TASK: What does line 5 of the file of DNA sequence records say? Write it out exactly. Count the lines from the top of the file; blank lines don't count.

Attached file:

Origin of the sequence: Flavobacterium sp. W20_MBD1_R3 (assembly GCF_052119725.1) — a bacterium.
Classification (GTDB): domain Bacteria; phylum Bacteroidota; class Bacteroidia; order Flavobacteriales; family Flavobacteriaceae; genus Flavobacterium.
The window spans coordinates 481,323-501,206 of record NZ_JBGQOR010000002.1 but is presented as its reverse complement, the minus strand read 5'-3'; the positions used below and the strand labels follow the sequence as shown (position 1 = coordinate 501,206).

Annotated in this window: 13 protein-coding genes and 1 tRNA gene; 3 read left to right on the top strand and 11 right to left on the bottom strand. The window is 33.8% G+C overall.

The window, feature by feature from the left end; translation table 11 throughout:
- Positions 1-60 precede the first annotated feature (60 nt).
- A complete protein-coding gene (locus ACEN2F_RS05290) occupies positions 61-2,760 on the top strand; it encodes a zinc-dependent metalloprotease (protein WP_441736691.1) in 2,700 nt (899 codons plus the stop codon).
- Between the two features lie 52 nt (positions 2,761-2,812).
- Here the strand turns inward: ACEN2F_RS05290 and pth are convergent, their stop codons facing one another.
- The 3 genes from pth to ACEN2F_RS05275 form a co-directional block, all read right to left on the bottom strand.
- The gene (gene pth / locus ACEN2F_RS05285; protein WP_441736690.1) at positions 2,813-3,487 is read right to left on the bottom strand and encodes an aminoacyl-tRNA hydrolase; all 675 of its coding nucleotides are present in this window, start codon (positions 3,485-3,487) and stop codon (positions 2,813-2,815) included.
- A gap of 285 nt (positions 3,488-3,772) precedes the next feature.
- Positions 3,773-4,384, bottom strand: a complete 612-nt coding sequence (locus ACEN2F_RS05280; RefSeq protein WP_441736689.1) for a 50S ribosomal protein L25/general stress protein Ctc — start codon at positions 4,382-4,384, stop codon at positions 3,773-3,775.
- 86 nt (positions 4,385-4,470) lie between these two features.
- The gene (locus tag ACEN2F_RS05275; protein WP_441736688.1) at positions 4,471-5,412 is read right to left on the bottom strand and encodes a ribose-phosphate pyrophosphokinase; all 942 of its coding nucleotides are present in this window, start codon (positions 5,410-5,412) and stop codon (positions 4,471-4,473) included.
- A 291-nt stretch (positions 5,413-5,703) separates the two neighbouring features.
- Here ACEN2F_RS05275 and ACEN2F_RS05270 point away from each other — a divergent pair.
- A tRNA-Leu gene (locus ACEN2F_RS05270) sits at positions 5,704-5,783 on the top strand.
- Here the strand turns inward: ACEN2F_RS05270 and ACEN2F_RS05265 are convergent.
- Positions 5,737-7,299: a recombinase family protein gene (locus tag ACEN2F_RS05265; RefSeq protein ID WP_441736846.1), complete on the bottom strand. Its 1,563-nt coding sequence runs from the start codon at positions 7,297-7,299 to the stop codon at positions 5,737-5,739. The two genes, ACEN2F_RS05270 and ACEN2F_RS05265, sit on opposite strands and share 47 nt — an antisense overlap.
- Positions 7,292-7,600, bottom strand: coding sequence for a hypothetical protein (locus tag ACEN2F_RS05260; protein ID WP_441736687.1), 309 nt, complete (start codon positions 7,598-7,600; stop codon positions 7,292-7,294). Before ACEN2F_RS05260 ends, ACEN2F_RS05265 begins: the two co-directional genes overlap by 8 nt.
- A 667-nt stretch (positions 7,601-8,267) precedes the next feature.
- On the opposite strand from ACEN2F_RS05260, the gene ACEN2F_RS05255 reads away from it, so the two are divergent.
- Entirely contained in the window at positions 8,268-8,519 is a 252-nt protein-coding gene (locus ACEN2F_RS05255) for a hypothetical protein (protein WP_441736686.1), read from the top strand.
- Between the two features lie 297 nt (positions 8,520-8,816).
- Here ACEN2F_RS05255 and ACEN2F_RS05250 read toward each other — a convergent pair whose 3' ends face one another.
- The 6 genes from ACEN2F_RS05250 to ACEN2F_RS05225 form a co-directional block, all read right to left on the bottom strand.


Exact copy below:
The window, feature by feature from the left end; translation table 11 throughout: